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Stunning drone video shows Trevi Fountain like you have never seen it before

Stunning drone video shows Trevi Fountain like you have never seen it before

This stunning drone video shows the Trevi Fountain as you have never seen it before. And, will likely never see again. Normally, the famous fountain in Italy is a tourist hotspot and capturing drone videos like these would be simply impossible. However, during the coronavirus lockdown, even the beautiful Trevi Fountain is deserted, allowing a drone video like this one to be shot in relative safety.

The drone video provides a perspective of the Trevi Fountain that is both spectacular and impossible at the same time. Without the help of a very skilled pilot and an FPV drone, it would simply not be possible to show the famous fountain this way.

Normally a tourist hotspot, the Trevi Fountain is now deserted as a result of the coronavirus lockdown that is in place in Italy.

Some people on Facebook expressed their concerns about possibly damaging the fountain with the drone. Eventhough we do not have any details on the drone that was used, it is understandable that people would have these concerns when you see how closely the unmanned aircraft comes to some parts of this magnificent work of art. At one point the drone even flies in between the statues of a man and a horse. Although a small and lightweight FPV drone is unlikely to do much damage to the Travertine stone the fountain is made from.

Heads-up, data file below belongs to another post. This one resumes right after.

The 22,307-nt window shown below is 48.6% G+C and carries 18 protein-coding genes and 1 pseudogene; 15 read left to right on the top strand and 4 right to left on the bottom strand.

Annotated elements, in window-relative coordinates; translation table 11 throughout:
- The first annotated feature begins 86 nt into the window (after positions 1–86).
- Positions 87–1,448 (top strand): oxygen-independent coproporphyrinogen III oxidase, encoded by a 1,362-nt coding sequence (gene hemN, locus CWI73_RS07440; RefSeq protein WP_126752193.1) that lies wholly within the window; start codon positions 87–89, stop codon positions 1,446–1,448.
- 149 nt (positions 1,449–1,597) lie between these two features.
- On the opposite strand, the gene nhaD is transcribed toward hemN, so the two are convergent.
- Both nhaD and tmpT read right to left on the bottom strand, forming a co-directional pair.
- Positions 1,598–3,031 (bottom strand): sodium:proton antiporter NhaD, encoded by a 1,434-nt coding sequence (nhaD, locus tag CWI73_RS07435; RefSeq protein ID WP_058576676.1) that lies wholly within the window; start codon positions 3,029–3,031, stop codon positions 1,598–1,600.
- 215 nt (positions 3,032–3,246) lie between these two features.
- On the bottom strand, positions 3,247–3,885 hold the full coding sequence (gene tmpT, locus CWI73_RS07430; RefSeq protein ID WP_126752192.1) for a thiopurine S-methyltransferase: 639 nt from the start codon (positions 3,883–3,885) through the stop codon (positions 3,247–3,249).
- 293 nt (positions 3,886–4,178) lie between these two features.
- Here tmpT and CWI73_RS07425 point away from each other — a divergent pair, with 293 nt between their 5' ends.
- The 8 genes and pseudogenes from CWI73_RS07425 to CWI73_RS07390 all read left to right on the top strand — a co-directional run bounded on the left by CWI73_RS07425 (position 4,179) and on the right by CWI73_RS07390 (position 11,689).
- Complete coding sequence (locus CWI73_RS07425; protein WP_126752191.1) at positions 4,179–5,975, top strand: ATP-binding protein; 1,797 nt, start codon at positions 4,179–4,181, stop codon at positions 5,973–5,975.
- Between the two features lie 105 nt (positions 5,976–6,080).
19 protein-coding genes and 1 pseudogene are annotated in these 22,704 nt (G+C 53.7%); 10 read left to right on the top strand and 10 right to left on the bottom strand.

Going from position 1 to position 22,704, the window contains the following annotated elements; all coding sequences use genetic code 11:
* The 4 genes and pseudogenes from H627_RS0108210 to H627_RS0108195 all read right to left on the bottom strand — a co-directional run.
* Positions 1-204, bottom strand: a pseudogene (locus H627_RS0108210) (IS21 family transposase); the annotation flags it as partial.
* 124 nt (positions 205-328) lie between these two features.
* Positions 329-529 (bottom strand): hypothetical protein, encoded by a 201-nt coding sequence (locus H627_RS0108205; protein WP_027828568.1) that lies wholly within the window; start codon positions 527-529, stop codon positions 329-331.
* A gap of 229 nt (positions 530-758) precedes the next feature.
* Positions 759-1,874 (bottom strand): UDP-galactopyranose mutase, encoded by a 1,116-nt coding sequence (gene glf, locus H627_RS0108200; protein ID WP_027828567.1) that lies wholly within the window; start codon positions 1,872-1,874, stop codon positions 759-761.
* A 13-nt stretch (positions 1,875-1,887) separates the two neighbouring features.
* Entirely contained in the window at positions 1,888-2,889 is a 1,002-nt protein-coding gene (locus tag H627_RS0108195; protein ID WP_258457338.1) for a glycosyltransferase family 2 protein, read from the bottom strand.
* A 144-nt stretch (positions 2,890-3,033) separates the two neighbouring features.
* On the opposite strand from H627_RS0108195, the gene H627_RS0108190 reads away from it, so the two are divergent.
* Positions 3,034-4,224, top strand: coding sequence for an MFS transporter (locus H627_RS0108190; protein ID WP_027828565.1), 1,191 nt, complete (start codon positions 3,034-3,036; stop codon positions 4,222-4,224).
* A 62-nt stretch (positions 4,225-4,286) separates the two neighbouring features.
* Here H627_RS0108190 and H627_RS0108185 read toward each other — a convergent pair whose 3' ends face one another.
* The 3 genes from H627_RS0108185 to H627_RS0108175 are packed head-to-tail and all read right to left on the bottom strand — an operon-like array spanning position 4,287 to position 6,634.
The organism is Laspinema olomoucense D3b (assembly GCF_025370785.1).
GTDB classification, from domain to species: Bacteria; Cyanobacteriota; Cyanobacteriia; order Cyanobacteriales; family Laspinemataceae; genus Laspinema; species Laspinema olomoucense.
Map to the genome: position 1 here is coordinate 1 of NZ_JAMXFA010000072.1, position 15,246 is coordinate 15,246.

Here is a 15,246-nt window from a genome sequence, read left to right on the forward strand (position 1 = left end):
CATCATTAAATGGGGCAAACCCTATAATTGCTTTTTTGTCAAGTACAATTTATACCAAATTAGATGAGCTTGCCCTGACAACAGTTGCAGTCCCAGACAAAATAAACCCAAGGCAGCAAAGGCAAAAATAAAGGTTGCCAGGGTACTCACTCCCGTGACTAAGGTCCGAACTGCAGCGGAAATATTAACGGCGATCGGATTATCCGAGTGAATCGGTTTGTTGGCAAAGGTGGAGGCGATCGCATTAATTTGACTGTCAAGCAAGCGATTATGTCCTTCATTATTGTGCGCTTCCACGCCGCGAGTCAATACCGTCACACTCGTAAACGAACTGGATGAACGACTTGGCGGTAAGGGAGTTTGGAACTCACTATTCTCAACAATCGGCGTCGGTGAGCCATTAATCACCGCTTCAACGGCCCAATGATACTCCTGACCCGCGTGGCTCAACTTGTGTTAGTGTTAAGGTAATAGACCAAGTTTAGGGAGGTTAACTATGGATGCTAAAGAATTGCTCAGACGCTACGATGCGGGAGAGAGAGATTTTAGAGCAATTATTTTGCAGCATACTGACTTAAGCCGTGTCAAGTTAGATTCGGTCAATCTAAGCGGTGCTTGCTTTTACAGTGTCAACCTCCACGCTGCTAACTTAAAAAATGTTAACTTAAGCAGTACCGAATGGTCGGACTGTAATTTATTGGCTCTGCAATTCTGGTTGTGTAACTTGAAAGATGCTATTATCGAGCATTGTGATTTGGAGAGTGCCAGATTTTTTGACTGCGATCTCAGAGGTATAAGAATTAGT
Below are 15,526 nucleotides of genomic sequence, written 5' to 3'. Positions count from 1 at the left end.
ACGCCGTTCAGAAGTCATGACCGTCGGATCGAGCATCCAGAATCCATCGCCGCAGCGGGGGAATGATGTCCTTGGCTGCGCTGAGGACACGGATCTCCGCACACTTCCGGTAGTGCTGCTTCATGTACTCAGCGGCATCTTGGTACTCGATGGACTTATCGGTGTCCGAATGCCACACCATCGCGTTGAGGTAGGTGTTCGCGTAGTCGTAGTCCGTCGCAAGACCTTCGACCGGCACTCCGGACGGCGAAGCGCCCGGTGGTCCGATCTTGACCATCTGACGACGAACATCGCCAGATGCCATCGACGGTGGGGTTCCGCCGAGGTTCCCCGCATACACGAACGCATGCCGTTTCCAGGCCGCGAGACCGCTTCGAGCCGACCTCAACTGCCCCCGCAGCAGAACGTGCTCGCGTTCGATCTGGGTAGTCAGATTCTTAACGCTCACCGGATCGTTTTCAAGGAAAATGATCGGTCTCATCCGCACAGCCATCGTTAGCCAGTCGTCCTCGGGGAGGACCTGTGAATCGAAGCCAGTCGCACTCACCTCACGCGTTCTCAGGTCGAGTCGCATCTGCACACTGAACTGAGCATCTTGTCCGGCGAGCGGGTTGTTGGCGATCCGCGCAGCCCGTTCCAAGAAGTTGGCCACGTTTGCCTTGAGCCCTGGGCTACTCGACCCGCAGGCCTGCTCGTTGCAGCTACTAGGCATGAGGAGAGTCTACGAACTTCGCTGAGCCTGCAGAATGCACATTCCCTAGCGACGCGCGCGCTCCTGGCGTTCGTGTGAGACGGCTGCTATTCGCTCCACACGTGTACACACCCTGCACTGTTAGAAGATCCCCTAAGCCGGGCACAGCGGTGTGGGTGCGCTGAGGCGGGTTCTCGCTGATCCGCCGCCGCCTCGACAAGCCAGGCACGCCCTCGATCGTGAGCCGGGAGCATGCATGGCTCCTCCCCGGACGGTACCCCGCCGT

The video was created by Nils Astrologo and Gianmarco Gabriele in collaboration with Mauro Pagliacci

About the Trevi Fountain

On Wikipedia it says:

“The Trevi Fountain (Italian: Fontana di Trevi) is a fountain in the Trevi district in Rome, Italy, designed by Italian architect Nicola Salvi and completed by Giuseppe Pannini and several others. Standing 26.3 metres (86 ft) high and 49.15 metres (161.3 ft) wide,[1] it is the largest Baroque fountain in the city and one of the most famous fountains in the world. The fountain has appeared in several notable films, including Roman Holiday, Federico Fellini’s La Dolce Vita, the eponymous Three Coins in the Fountain, The Lizzie McGuire Movie, and Sabrina Goes to Rome.[2]”

I

Haye Kesteloo

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